Get Ready To (Define) Splurge
There are many ‘holidays’ which appear to have strayed somewhat from the spirit of the word’s construction (it comes from the Old English words for “holy” and “day”). A fine example of this occurs every year on June 18th, when we collectively observe National Splurge Day.
We have been informed that this is a very real fake holiday.
Since lexicographers have neither the need nor the desire to splurge on worldly goods (words are all the manna we need), we will instead observe this day by publishing an article on the word itself. We will splurge on lexical evidence, rather than some geegaw.
What is the etymology of the word splurge? No one is entirely certain. Some dictionaries, such as ours, suggest that it may be a blend of splash and surge. Others, such as the estimable Oxford English Dictionary, feel that it is of imitative origins. They do not, unfortunately, give any examples of what sound they think it might be imitating.
While we do not have a firm grasp on where the word came from, we do at least have a good idea of when it first came to be used. The earliest written evidence showing use as a noun in the early 19th century.
In chasséing out of all lawful bounds, she kicked the shins of a gouty navy commissioner; and, in an indescribable whirl, overset two little attachés before they could get out of her eccentric orbit. “What a splurge (said a Kentucky representative, in one of the favourite and most expressive words of Western invention,) what a splurge she makes.”
—The Talisman (New York, NY), 1 Jan. 1829
The word begins to appear as a verb within a decade or so, and as with the noun, its initial use appears to have little to do with spending money and pertains more to ostentatious displays.
There was a good deal of the picturesque about it; and had some of our correspondents been there, they would have had a fine opportunity to splurge with their poetical fancy.
—The Daily Picayune (New Orleans, LA), 1 Apr. 1838
The mounted procession of the Locofocos numbered about 200—who galloped into town by squads in great disorder, screeching and splurging about like lunatics—with their bushes waving around as if in terror of flies, which always cluster—and the reader knows where.
—The Tennessean (Nashville, TN), 17 Jun. 1840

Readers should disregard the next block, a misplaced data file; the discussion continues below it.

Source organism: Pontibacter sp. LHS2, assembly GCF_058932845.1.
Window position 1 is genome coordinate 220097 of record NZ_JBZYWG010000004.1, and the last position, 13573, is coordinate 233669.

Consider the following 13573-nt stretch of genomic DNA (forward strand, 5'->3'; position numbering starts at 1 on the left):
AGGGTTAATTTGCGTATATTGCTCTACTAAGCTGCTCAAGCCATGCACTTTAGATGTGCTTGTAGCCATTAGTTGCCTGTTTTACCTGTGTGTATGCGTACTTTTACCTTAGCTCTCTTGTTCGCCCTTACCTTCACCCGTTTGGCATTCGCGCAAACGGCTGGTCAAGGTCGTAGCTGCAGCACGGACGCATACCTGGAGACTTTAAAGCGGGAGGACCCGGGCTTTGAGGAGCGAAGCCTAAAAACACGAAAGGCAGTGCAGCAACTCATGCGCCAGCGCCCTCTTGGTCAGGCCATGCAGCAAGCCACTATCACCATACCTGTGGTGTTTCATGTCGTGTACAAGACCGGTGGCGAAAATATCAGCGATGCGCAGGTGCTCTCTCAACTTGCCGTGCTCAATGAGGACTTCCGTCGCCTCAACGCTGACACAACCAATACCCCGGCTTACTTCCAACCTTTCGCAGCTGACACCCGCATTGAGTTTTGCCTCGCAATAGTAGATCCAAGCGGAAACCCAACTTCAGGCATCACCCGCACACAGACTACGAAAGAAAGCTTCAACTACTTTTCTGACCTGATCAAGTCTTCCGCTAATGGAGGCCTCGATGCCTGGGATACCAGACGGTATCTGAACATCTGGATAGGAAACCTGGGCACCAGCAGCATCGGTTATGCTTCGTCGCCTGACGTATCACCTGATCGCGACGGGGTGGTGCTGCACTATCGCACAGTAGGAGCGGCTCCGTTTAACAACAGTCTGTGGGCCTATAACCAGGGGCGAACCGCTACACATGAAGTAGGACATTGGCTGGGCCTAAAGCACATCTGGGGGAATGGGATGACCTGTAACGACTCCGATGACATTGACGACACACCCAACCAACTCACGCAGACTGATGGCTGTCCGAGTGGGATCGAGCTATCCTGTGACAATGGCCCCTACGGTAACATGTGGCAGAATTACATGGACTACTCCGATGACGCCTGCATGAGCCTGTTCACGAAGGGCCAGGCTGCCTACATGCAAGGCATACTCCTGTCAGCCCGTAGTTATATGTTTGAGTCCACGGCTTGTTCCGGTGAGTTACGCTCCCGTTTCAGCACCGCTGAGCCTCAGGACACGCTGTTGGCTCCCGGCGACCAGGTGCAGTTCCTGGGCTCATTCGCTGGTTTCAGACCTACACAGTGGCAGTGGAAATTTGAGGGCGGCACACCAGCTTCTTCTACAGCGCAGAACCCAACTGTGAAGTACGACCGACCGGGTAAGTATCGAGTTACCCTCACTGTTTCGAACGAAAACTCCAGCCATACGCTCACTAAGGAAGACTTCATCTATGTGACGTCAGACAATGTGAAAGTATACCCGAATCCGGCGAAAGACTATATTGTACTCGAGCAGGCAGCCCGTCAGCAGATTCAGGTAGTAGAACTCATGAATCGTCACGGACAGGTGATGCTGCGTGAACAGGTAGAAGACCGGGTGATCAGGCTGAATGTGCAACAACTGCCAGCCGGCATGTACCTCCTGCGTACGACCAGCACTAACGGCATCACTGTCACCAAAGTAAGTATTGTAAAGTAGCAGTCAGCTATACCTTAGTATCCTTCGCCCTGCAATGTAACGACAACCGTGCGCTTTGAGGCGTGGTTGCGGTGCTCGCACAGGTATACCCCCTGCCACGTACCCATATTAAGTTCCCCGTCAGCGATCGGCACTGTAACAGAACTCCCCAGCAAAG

The most common modern sense of splurge, both as a noun and a verb, is concerned with the extravagant spending of money on a thing or endeavor. It can be difficult to pinpoint exactly when this sense became distinct from the earlier meaning, as there is a fair amount of overlap between the senses. The noun appears to have begun being used in this fashion at least as far back as the middle of the 19th century.
The individual who has perhaps inherited a handsome patrimony, accumulated by long years of toil and economy by a prudent and industrious forefather, must needs make a big splurge, and show to the world that he is no ordinary personage.
—Fayetteville Observer (Fayetteville, NC), 28 Dec. 1857
Presently the princess began to make what is called in vulgar American parlance “a big splurge”—magnificent carriages, horses, footmen. &c, with one of the most stunning toilettes in Paris.
—Detroit Free Press, 14 Jun. 1863
Whenever our countrymen visit Paris, they always think it necessary, because they are Americans, to make a big “splurge,” which is lucky for the Parisians.
—The Times-Democrat (New Orleans, LA), 27 Jun. 1880.
And the verb use of the sense ‘there goes my whole paycheck’ (frequently encountered paired with “on”), dates to the end of the 19th century.
The band splurged on the dinner, and had a great time, with Drum Major Wedge at the head of the table and the prettiest girls in the whole visiting party to wait on them.
—The Daily Picayune (New Orleans, LA), 27 Nov. 1898
She bought it because it cost more than anything else in the fur store. She just splurged on hats and bonnets. I reckon she had a new one every day.
—Gelett Burgess and Will Irwin, The Washington Post, 5 Feb. 1905
If you would like to splurge on a word (in the initial sense of splurge) we can recommend that you start using splurging as a noun. It is very rare, and means much the same thing as splurge, and so will make a fine ostentatious display.
Now to the splurgings of the lucifer party. A drum, a flute and a fiddle, were at night the discordant notes, which chimed as badly as that of the different political parties which constitute the miscalled whig party.
—The North Carolina Standard (Raleigh, NC), 1 Aug. 1838
And if you would like to splurge in the “lavish expenditure” fashion, well, might we suggest a new dictionary?